Today was the day. We ate a nice breakfast with our hosts, loaded up the car, downloaded the maps.me app (thanks to the recommendation from my sister, Ashley) and headed out for Santa Teresa. We hadn’t done much research on Santa Teresa prior to going, but we knew that we were going “glamping” at one of the coolest looking hotels I’d seen (and, naturally, we were pretty amped about it.) The receptionist at the hotel had told us prior to our drive to avoid such-and-such route because you’d have to drive through rivers of unknown depth. But because Dave and I are not risk-averse, and also because I didn’t really have a reliable way to direct or reroute our trip, I just let our maps.me app lead the way with the fastest route. As our road trip began, we drove fairly quickly on main highways. About an hour in, the map suddenly had us take a hard right-hand turn onto a dirt road to which Dave looked at me and said, “are you sure?” Yep. I’m sure. Even though the road was unpaved, we did notice that it had been well maintained. There were no potholes or rocks on this road. We drove on. Another hour had passed when we drove through what looked like a large riverbed with a trickling stream in the center. We chuckled because this MUST have been what our receptionist had warned us against. Not so bad. Keep driving. All the while, we felt like we were getting farther and farther from humanity. We drove through fields and farms, saw all kinds of livestock and landscapes, and seldom even saw another person or vehicle. The road started to become more winding and then we looked ahead: the road ended at an actual river. We stopped, put the car in 4 wheel drive, and, giggling like kids, drove through. It really wasn’t so bad, but we’re not sure we would have made it through had the water been 1 foot higher (and Costa Rica was noticeably in a dry season). The road kept winding and during the remainder of our trip, we had to drive through 2 more rivers like this last one. We made our way over one more set of mountains and finally saw the coastline! We were feeling a hungry, nauseous, and fussy, so this sight was especially welcome.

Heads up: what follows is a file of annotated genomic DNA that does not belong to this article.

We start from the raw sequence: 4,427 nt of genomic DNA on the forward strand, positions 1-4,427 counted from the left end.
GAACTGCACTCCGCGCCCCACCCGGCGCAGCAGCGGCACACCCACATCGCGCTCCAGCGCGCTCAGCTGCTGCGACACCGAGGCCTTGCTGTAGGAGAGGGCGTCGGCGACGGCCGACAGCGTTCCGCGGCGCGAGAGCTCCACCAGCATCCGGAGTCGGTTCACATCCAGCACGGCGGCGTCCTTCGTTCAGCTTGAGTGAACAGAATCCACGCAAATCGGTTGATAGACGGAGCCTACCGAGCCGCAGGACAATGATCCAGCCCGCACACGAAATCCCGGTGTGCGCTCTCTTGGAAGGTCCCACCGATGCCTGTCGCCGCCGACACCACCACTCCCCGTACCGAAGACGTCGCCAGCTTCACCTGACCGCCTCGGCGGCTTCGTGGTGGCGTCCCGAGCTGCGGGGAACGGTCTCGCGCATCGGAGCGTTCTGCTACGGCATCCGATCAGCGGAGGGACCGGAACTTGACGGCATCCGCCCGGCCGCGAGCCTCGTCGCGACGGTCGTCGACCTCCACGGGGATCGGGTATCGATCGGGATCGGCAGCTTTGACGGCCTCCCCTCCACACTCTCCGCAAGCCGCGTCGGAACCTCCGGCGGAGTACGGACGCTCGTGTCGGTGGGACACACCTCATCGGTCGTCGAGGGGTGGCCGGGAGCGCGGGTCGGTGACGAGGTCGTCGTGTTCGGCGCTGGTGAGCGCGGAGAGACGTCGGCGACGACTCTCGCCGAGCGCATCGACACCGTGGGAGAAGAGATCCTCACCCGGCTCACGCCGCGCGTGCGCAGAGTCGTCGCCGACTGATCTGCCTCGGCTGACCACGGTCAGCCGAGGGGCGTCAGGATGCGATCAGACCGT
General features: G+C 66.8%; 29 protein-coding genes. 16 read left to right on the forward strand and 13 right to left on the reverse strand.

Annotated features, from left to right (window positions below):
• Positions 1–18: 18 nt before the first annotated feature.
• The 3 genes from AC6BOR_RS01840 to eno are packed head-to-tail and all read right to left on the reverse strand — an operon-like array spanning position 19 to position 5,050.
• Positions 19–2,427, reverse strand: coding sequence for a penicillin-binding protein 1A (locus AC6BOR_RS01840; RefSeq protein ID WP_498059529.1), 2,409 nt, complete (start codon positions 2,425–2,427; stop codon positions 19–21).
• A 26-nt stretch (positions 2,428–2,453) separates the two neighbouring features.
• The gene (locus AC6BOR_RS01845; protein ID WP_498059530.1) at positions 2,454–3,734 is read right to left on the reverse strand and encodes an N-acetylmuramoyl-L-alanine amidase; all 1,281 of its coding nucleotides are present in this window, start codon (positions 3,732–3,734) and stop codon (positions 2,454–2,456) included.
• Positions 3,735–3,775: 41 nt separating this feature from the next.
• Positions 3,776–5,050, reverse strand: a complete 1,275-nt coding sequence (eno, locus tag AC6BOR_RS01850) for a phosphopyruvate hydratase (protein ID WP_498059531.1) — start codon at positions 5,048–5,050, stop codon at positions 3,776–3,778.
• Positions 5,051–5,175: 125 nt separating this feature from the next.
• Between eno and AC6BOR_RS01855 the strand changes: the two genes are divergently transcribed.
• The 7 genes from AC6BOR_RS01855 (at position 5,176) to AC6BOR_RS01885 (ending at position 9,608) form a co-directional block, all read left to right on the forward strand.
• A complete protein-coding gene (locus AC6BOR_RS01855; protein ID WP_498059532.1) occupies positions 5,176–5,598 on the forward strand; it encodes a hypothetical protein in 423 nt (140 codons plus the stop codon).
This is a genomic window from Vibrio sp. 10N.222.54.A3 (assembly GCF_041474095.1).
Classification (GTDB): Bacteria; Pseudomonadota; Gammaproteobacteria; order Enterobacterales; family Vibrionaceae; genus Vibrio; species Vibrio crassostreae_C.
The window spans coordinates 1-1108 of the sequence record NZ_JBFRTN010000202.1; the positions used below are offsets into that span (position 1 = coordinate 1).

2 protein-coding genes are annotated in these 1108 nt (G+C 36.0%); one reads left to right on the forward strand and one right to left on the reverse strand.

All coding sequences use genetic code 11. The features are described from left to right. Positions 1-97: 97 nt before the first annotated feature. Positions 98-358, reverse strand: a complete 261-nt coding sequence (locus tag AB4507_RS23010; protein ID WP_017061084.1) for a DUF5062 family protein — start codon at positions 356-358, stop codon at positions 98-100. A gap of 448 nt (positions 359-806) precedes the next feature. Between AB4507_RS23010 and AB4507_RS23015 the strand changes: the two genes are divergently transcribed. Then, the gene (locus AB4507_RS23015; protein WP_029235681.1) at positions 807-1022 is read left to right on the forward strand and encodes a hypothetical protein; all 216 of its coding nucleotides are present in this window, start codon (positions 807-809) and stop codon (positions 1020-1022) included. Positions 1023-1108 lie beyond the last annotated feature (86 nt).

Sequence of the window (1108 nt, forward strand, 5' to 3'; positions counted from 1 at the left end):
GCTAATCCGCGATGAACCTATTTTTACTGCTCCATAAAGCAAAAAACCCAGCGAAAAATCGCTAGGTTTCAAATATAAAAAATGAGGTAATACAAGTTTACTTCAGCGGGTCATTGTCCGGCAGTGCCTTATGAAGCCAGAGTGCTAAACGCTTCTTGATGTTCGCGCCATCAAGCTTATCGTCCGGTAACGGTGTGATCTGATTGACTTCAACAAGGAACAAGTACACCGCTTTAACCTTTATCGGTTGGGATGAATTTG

We stopped at the first restaurant we saw, El Patio, and indulged in a smoothie bowl and avocado toast (right up my crunchy alley.) We sat down in the courtyard of the restaurant and watched locals come in and out with their surfboards. I thought, “If this is what Santa Teresa is all about, I like it already.” It was definitely the “pot of gold” that our long trek led us to. When we made it back out to our car, it wasn’t totally shocking to notice a severely flat tire on the front passenger side. We were thankful we had taken mental notes of where to find all the tools necessary to change the flat. At this point, we were all ready to find our hotel. Oakley was especially excited to see our new room, so off we went. We turned off the main road, drove up a dirt hill, past a sign that said, “you are now entering the chill zone,” and found our Glamping site, the Canaima chill house. Ruben checked us in. He was extremely welcoming and friendly and showed us to our room. We followed a stone path past the pool, common area, and luxurious 2-story cabana. We walked through blowing curtains on the private deck of our room and immediately noticed a hanging bed that Oakley bee-lined toward.